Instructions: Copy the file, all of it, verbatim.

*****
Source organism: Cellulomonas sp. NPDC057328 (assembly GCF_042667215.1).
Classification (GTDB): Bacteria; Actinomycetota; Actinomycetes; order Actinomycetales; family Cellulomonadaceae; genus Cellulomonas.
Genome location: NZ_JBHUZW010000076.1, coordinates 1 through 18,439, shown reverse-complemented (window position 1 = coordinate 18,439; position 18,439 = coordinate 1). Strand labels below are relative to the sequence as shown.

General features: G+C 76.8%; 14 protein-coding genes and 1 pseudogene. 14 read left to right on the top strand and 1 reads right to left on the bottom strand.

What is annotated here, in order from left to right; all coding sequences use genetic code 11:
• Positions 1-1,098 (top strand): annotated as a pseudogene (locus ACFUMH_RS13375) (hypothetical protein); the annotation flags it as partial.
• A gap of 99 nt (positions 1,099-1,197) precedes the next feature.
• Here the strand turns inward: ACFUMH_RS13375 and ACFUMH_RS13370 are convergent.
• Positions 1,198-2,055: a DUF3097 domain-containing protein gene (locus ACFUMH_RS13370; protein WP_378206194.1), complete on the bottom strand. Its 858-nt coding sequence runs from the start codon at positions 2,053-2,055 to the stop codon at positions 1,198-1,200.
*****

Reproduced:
Source organism: Cellulomonas sp. NPDC057328 (assembly GCF_042667215.1).
Classification (GTDB): Bacteria; Actinomycetota; Actinomycetes; order Actinomycetales; family Cellulomonadaceae; genus Cellulomonas.
Genome location: NZ_JBHUZW010000076.1, coordinates 1 through 18,439, shown reverse-complemented (window position 1 = coordinate 18,439; position 18,439 = coordinate 1). Strand labels below are relative to the sequence as shown.

General features: G+C 76.8%; 14 protein-coding genes and 1 pseudogene. 14 read left to right on the top strand and 1 reads right to left on the bottom strand.

What is annotated here, in order from left to right; all coding sequences use genetic code 11:
• Positions 1-1,098 (top strand): annotated as a pseudogene (locus ACFUMH_RS13375) (hypothetical protein); the annotation flags it as partial.
• A gap of 99 nt (positions 1,099-1,197) precedes the next feature.
• Here the strand turns inward: ACFUMH_RS13375 and ACFUMH_RS13370 are convergent.
• Positions 1,198-2,055: a DUF3097 domain-containing protein gene (locus ACFUMH_RS13370; protein WP_378206194.1), complete on the bottom strand. Its 858-nt coding sequence runs from the start codon at positions 2,053-2,055 to the stop codon at positions 1,198-1,200.